Home › Forums › Bulldog Forum: Ottawa, National And International Debate › Councillor Fleury Your Seat Is Under The Bus
This topic contains 13 replies, has 2 voices, and was last updated by Ron Benn 2 months, 2 weeks ago.
- June 1, 2018 at 5:15 PM #751788
Councillor Mathieu Fleury said that it is normal for municipalities to have rules around parking that aren’t posted on signs.
That might be true. I can’t make the city do what is right but that doesn’t justify handing out parking tickets for an offence that is specifically omitted from the signage.
How in the world could I possibly know about a city wide three-hour limit to street parking?
Councillor, do you plan to create a border crossing as I (a non-Ottawan) enter your city and handing out a flyer with your city’s rules?
Under the bus you go – again.
ChazJune 1, 2018 at 5:16 PM #751828June 2, 2018 at 12:16 AM #751872
Chaz. In this day and age if we don’t know something we are just expected to “go to the webpage”, the panacea for all life’s mysteries. I don’t know when you last visited the ottawa.ca webpage. I gave up because the search engine never found the information I was looking for even as I changed the search criteria again and again.June 2, 2018 at 10:22 AM #751875
ChazJune 2, 2018 at 10:17 PM #751972
If you think the parking rules are difficult to figure out, good luck with the speed limits on streets where there is no sign.
Even though amalgamation between the 11 municipalities took place almost two decades ago, the speed limits on unmarked residential street have never been conformed. All you need to know is where the boundaries were (stress the past tense) between the former cities. For the record, in the former cities of Nepean and Kanata, the speed limit is 40 kmh. In pre-amalgamation Ottawa, it is 50 kmh. You are on your own on Vanier, Rockcliffe, Gloucester, Cumberland, Stittsville, and …
You are also on you own figuring out where the former boundaries are. So, good luck to visitors and those drivers who were too young to know the difference (a growing demographic).June 3, 2018 at 10:01 AM #752016
Well, now you have sealed your city’s fate when it comes to me trying to drive there.
I won’t know the parking rules or the speed limits and I will find cyclists coming at me on my blind-side with only paint separating me from them. And, I’d never get out of the hotel parking if I had to cross bike paths.
Guess I’d have to take the bus.
ChazJune 3, 2018 at 10:02 AM #752023June 3, 2018 at 10:42 AM #752034
sisco farraroJune 4, 2018 at 7:33 AM #752092
We have to raise money for the City somehow. It’s not every year that you can count on a Christmas Miracle to save the budget. By preying on the ignorance of unsuspecting residents and visitors, we keep the cash pouring in to the extent that our bylaw enforcement department has been self-sustaining for pretty well as long as I can remember.
Besides, where would be the fun in having a municipality that had consistent rules for everyone everywhere?? Whoever called Ottawa the town that fun forgot has never been in traffic court listening to people trying to understand why they’re there.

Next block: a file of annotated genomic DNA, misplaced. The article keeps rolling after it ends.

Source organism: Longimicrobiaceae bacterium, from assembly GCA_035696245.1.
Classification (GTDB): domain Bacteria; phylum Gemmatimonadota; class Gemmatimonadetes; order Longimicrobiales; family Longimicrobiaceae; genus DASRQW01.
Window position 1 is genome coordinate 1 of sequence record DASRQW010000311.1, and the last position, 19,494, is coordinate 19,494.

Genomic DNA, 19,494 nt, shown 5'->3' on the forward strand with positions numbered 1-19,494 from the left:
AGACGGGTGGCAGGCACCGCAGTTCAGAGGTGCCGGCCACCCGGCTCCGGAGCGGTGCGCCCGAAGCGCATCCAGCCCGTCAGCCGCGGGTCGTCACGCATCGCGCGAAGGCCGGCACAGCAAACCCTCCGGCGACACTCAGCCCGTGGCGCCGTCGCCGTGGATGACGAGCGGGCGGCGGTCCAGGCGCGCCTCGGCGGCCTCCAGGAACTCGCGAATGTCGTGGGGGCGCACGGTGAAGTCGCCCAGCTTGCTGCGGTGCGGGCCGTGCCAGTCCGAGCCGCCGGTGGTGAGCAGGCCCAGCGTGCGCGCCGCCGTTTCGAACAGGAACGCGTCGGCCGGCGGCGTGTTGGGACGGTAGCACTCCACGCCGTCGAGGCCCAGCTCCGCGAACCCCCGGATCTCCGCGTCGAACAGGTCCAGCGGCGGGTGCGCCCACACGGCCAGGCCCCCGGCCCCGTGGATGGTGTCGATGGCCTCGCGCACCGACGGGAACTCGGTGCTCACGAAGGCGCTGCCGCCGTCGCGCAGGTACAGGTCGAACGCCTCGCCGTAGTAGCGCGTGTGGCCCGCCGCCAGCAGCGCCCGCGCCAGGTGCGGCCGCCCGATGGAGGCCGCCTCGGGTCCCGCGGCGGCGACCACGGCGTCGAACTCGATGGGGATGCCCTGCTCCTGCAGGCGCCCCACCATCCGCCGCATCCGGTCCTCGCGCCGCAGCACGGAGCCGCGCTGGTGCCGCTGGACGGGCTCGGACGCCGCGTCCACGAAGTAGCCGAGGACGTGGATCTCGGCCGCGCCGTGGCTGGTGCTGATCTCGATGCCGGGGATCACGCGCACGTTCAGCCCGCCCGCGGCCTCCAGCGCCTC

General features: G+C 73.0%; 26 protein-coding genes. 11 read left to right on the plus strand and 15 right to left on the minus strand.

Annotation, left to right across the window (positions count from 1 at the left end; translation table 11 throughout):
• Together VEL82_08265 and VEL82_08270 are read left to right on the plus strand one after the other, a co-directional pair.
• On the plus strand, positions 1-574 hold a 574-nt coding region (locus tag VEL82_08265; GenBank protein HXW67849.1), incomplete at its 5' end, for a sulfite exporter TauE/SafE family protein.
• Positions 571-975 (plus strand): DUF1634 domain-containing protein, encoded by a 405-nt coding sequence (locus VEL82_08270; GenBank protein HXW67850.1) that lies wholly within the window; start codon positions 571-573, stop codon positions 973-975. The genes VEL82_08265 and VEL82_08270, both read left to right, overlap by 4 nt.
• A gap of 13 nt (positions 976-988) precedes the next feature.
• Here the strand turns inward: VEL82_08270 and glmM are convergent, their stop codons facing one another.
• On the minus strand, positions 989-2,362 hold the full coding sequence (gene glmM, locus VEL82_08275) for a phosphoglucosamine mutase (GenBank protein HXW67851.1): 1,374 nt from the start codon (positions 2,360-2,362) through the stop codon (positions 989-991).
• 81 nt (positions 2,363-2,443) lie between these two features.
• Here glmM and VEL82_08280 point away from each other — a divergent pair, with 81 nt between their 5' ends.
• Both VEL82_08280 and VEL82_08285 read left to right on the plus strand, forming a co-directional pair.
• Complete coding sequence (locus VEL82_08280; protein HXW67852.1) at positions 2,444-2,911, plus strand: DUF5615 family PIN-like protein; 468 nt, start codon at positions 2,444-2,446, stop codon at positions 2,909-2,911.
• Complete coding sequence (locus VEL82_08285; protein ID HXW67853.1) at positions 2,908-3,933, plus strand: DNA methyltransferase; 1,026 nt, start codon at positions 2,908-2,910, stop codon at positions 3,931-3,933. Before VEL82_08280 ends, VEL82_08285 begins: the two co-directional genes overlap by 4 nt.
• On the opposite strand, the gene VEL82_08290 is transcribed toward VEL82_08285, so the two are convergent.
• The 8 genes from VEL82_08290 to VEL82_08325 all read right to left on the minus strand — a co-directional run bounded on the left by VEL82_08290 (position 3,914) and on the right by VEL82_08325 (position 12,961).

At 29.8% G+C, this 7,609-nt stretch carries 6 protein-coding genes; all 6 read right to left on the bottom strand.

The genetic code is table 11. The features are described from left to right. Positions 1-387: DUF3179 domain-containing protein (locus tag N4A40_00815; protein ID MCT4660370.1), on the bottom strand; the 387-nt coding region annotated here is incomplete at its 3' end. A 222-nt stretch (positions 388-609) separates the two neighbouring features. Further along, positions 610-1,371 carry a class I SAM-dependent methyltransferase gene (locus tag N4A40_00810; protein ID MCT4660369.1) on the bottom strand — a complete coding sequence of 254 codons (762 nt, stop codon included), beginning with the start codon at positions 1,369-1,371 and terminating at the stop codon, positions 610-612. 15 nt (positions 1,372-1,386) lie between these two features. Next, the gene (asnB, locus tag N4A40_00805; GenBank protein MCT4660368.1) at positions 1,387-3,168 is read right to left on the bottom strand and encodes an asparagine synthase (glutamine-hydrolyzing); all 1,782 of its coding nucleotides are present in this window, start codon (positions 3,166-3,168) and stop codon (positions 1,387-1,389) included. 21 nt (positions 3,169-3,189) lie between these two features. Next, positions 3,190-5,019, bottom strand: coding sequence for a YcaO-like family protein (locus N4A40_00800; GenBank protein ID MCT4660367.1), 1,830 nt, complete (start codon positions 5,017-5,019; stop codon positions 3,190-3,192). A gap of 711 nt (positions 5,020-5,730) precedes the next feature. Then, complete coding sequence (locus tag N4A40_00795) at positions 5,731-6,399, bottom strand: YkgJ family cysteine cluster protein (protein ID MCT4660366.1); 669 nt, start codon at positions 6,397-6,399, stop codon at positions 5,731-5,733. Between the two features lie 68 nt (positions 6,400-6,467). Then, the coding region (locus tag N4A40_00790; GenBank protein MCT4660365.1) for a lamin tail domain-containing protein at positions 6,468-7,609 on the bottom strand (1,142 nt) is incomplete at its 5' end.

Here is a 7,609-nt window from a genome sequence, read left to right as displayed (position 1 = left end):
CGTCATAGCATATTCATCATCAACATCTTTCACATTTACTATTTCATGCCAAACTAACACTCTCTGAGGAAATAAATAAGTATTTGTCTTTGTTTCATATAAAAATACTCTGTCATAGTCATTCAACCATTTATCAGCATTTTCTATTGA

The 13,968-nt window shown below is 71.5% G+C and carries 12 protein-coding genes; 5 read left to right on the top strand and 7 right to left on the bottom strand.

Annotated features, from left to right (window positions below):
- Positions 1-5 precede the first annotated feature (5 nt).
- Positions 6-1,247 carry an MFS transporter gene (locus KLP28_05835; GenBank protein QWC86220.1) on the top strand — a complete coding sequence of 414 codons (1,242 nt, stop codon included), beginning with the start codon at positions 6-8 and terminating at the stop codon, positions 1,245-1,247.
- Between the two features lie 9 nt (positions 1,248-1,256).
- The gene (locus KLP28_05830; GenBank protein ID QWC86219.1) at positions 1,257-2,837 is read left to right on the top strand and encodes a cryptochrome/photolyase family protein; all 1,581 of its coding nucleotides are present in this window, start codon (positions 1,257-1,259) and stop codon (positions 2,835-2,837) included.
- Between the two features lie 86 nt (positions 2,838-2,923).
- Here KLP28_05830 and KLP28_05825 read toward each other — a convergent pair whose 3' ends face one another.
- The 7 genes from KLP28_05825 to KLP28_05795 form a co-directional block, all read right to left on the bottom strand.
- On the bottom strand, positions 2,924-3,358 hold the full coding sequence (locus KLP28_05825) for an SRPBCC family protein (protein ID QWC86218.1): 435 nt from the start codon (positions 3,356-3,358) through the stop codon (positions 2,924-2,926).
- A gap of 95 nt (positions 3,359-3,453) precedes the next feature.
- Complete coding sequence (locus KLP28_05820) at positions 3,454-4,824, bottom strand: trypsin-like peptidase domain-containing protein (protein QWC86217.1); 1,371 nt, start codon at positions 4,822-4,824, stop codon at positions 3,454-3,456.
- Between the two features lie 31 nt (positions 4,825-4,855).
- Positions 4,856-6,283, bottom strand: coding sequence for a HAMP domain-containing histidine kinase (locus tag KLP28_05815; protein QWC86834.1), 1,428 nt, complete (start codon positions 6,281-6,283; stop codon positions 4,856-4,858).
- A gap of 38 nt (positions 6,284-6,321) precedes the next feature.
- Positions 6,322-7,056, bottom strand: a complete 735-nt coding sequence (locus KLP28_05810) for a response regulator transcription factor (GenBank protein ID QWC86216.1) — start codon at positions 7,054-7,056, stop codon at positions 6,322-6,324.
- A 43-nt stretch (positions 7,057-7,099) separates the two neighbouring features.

Oh yes – you must come visit after a snowfall when the amount of snow determines whether you can park on the street. And it doesn’t matter that it didn’t snow on your street that much or you got twice as much – it’s measured at the airport which is far enough from parts of the city that we have different weather forecasts from Environment Canada.June 4, 2018 at 9:48 AM #752170
I love it. So, if a storm blows through and hits the airport hard but leaves only a flake or two on your street then you can get a ticket. Do they also send the plow to your street based on the airport snowfalls? If your street gets hit with 6″ and the airport gets a mere dusting – then I guess you can park without worry?
ChazJune 4, 2018 at 11:54 AM #752177
Ron BennJune 4, 2018 at 11:58 AM #752183
I once made the mistake as an energetic young newspaper manager of asking a very good and experienced managing editor what our policy was in regard to a problem.
He looked at me as though I had three heads. “Policies are for people who don’t think.”
I never asked that question of the him again.
kgrayJune 4, 2018 at 12:51 PM #752197
Ken, my take on policy has been, for more than a few decades, comprised of two overriding concepts.
First, they allow people to retain the authority to make a decision, but avoid the responsibility for the decision they make.
Second, they create a situation where the organization can claim that everyone is treated equally, while virtually assuring themselves that no one is treated equitably.June 4, 2018 at 12:52 PM #752193
When I was a young whipper-snapper I worked for a Mega Corporation where there was a large book of policies on a shelf outside the controllet’s office and behind his secretary.
No person was encouraged to look at it except to see if what we were about to do was so far outside of the written rules that gawd himself would descend down to rip you a new one. In other words, if you headed for that book everyone knew you were about to try something that was a bit outside the box.
The secretary and I got to know each other well and the controller got a few extra grey hairs each time I scanned those pages but I went from junior to senior management pretty quickly.